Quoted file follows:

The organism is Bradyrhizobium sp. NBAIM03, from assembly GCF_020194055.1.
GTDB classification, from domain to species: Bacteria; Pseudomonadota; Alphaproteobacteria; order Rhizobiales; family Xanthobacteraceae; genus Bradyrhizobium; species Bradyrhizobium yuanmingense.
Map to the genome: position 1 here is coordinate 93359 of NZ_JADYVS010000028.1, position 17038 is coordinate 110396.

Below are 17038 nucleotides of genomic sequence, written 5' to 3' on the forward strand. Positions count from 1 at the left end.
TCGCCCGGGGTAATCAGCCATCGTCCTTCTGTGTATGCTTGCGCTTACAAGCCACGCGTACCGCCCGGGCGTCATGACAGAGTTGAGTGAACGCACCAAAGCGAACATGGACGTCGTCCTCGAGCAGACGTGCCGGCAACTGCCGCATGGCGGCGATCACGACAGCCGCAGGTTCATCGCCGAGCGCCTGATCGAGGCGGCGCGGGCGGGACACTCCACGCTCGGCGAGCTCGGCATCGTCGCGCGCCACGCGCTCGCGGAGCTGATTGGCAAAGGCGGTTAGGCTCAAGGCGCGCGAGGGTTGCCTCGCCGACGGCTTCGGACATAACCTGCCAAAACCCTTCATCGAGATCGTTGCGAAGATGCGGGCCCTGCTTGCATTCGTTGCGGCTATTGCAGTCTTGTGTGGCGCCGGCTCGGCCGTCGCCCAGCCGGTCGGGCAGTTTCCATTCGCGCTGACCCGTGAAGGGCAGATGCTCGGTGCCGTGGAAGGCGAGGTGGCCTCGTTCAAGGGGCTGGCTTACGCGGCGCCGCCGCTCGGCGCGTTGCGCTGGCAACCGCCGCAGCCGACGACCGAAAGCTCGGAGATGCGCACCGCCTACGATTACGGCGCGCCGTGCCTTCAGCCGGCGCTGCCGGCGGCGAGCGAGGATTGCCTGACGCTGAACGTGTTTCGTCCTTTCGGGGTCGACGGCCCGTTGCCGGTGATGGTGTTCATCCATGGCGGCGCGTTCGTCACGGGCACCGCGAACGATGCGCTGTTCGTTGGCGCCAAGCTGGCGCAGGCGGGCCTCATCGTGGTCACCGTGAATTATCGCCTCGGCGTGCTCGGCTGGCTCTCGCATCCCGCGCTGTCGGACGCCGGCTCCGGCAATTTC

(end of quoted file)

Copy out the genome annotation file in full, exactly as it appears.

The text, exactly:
The organism is Bradyrhizobium sp. NBAIM03, from assembly GCF_020194055.1.
GTDB classification, from domain to species: Bacteria; Pseudomonadota; Alphaproteobacteria; order Rhizobiales; family Xanthobacteraceae; genus Bradyrhizobium; species Bradyrhizobium yuanmingense.
Map to the genome: position 1 here is coordinate 93359 of NZ_JADYVS010000028.1, position 17038 is coordinate 110396.

Below are 17038 nucleotides of genomic sequence, written 5' to 3' on the forward strand. Positions count from 1 at the left end.
TCGCCCGGGGTAATCAGCCATCGTCCTTCTGTGTATGCTTGCGCTTACAAGCCACGCGTACCGCCCGGGCGTCATGACAGAGTTGAGTGAACGCACCAAAGCGAACATGGACGTCGTCCTCGAGCAGACGTGCCGGCAACTGCCGCATGGCGGCGATCACGACAGCCGCAGGTTCATCGCCGAGCGCCTGATCGAGGCGGCGCGGGCGGGACACTCCACGCTCGGCGAGCTCGGCATCGTCGCGCGCCACGCGCTCGCGGAGCTGATTGGCAAAGGCGGTTAGGCTCAAGGCGCGCGAGGGTTGCCTCGCCGACGGCTTCGGACATAACCTGCCAAAACCCTTCATCGAGATCGTTGCGAAGATGCGGGCCCTGCTTGCATTCGTTGCGGCTATTGCAGTCTTGTGTGGCGCCGGCTCGGCCGTCGCCCAGCCGGTCGGGCAGTTTCCATTCGCGCTGACCCGTGAAGGGCAGATGCTCGGTGCCGTGGAAGGCGAGGTGGCCTCGTTCAAGGGGCTGGCTTACGCGGCGCCGCCGCTCGGCGCGTTGCGCTGGCAACCGCCGCAGCCGACGACCGAAAGCTCGGAGATGCGCACCGCCTACGATTACGGCGCGCCGTGCCTTCAGCCGGCGCTGCCGGCGGCGAGCGAGGATTGCCTGACGCTGAACGTGTTTCGTCCTTTCGGGGTCGACGGCCCGTTGCCGGTGATGGTGTTCATCCATGGCGGCGCGTTCGTCACGGGCACCGCGAACGATGCGCTGTTCGTTGGCGCCAAGCTGGCGCAGGCGGGCCTCATCGTGGTCACCGTGAATTATCGCCTCGGCGTGCTCGGCTGGCTCTCGCATCCCGCGCTGTCGGACGCCGGCTCCGGCAATTTC